English Place-name Society

Survey of English Place-Names

A county-by-county guide to the linguistic origins of England’s place-names – a project of the English Place-Name Society, founded 1923.

Wytherstone Fm

Early-attested site in the Parish of Powerstock

Historical Forms

  • Wythe(e)rston(') 1258 For 1280,1288 Ass 1350 Ilch 1410 Ilch 1494 Ilch
  • Wytherstone, Witherston 1285 FA
  • Wythereston', Wythertun', Whiterston' (sic) 1288 Ass
  • Witherston(e) 1560 Drew 1653 ParlSurv 1664 HTax 1811 OS
  • Witherson 1700 Mont
  • Wytheston(') 1269 Ch 1270 Hutch1 1300 Hutch3 1376 Ilch 1383 Ilch 1400 Ilch 1467 Ilch
  • Wythestun 1270 For
  • Witheston(') 1269,l13 Ilch 1311 Pap 1336 Ch 1376 Ilch 1400 Ilch 1467 Ilch
  • Wydeston 1269 Ch 1357 AddMS 18
  • Wyde(s)ton 1291 Tax
  • Wideston' 1350 Ilch
  • Wetherstone 1544 Drew
  • Wythereston' 1317 Drew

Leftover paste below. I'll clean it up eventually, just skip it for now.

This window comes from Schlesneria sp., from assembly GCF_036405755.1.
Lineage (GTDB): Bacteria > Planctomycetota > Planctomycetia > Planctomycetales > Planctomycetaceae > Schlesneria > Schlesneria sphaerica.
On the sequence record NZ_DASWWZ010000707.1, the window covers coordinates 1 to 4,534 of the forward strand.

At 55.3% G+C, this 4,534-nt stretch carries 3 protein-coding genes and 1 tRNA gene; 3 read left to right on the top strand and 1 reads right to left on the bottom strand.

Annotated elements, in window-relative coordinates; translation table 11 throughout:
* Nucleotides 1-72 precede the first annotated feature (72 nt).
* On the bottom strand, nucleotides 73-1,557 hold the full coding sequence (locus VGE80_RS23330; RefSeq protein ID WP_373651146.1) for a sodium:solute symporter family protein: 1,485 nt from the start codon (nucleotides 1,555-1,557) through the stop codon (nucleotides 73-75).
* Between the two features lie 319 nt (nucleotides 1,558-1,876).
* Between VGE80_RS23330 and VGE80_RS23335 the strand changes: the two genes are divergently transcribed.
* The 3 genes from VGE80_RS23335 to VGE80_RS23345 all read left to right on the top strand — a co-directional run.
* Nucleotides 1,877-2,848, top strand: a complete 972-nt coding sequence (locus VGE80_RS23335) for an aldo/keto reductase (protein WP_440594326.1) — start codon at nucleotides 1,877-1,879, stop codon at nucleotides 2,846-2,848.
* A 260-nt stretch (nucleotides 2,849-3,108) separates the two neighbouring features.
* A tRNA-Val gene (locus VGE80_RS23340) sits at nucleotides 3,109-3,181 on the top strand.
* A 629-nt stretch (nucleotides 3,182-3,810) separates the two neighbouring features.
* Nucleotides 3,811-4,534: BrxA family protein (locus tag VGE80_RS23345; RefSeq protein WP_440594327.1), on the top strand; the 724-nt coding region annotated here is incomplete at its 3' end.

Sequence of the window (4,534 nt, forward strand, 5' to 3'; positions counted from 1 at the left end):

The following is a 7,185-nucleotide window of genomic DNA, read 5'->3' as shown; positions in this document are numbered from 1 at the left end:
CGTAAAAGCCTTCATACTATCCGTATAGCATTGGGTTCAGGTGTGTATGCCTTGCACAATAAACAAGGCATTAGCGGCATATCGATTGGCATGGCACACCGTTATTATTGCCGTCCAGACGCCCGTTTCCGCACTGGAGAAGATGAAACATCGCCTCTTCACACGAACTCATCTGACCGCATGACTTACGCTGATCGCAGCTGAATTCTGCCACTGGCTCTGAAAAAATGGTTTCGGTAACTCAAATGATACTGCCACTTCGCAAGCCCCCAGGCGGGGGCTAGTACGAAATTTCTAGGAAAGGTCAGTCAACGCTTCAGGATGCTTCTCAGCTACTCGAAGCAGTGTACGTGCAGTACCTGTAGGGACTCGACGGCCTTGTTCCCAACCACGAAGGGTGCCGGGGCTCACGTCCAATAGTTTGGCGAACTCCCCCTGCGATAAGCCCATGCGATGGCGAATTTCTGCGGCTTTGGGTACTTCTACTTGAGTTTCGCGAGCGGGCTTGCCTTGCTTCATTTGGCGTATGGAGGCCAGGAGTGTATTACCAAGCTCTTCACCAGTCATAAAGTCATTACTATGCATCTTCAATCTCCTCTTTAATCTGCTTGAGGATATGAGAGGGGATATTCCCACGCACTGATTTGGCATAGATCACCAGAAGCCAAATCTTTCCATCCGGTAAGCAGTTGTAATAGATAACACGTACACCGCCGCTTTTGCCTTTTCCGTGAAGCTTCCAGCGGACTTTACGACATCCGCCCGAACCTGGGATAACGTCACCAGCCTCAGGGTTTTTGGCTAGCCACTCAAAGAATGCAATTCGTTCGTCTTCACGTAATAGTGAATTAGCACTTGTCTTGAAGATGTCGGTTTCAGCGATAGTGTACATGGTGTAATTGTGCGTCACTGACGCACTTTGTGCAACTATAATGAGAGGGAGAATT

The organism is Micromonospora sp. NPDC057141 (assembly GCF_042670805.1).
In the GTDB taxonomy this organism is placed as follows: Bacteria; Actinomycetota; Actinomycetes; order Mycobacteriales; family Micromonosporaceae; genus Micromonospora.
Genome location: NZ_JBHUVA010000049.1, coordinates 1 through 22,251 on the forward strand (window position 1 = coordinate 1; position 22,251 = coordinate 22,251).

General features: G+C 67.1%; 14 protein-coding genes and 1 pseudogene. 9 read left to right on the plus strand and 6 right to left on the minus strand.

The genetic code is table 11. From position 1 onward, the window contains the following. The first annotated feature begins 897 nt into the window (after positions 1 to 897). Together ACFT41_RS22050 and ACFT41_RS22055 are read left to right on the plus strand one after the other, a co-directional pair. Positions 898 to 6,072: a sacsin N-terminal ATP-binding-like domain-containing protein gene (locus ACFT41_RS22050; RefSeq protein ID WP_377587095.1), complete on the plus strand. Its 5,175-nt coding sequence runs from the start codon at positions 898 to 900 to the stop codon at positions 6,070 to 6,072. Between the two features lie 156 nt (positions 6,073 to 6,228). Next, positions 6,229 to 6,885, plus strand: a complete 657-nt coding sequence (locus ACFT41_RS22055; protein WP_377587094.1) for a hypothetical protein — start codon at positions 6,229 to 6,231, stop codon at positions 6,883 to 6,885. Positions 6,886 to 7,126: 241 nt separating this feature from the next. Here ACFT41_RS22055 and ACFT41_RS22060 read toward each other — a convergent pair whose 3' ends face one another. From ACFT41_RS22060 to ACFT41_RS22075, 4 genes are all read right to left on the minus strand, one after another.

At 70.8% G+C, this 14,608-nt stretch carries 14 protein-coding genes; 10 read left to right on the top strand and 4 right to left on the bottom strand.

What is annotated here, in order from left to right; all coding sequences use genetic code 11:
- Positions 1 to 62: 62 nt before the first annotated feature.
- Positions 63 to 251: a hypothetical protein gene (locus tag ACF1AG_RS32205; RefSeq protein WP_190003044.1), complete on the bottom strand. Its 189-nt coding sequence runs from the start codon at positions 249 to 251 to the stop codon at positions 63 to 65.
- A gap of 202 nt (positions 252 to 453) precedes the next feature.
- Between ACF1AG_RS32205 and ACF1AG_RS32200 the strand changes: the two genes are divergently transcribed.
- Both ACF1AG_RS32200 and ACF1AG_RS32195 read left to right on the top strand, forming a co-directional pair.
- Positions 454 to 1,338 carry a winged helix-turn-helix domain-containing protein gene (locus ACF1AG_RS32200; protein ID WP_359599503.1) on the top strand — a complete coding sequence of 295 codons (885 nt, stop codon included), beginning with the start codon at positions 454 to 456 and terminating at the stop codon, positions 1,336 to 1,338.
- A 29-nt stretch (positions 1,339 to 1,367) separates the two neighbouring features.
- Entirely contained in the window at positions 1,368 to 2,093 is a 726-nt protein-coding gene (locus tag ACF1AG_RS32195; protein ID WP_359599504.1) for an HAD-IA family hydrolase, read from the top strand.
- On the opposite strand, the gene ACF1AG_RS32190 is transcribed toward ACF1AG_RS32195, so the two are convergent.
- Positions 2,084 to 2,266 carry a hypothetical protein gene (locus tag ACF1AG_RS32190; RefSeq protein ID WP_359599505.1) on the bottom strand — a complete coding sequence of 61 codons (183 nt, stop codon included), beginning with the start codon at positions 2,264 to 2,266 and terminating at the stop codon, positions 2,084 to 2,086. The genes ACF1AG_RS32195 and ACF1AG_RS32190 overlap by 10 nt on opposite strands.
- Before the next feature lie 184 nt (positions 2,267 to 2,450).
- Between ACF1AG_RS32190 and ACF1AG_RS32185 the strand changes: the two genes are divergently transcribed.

There can be no certainty regarding the origin and meaning of this name. The spellings in Wyther (e )ston , Witherston , etc., suggest 'Wiðer's farmstead', from tūn and an OE  masc. pers.n. Wider evidenced in Werrington and Wittering Nth 246–7, DEPN 507, 528 (cf. also Redin 39), or alternatively perhaps 'wether's farmstead', i.e. 'farmstead where wether-sheep are reared', if the first el. is rather *wiðer , a secondary form of weðer 'castrated ram, wether' suggested for Withersdale and Withersfield Sf (DEPN 527). However the early spellings in Wytheston , Witheston , Wydeston , etc., without medial -r - would seem to support a solution first proposed by Fägersten 242, 'willow stone', i.e. 'stone by which willows grow', from wīðig , wiððe and stān . On the face of it this is an unlikely combination, since as Kökeritz 126 points out (discussing this interpretation) 'willows never grow on stony or rocky ground', but in fact local information regarding the geological formation here makes the explanation plausible. Correspondence with the owner of the farm in 1974 reveals that 'the house is built right on a deep and complicated fault. On the front of the house…the stone is on the surface and so hard that no post can be driven in and no gravel is needed. At the back the clay is…heavy and wet…Willows therefore, and the sallow particularly, thrive in the stream above and around us, although the stone protrudes'. There is mention of 'church of Wythereston ' in 1317 Drew.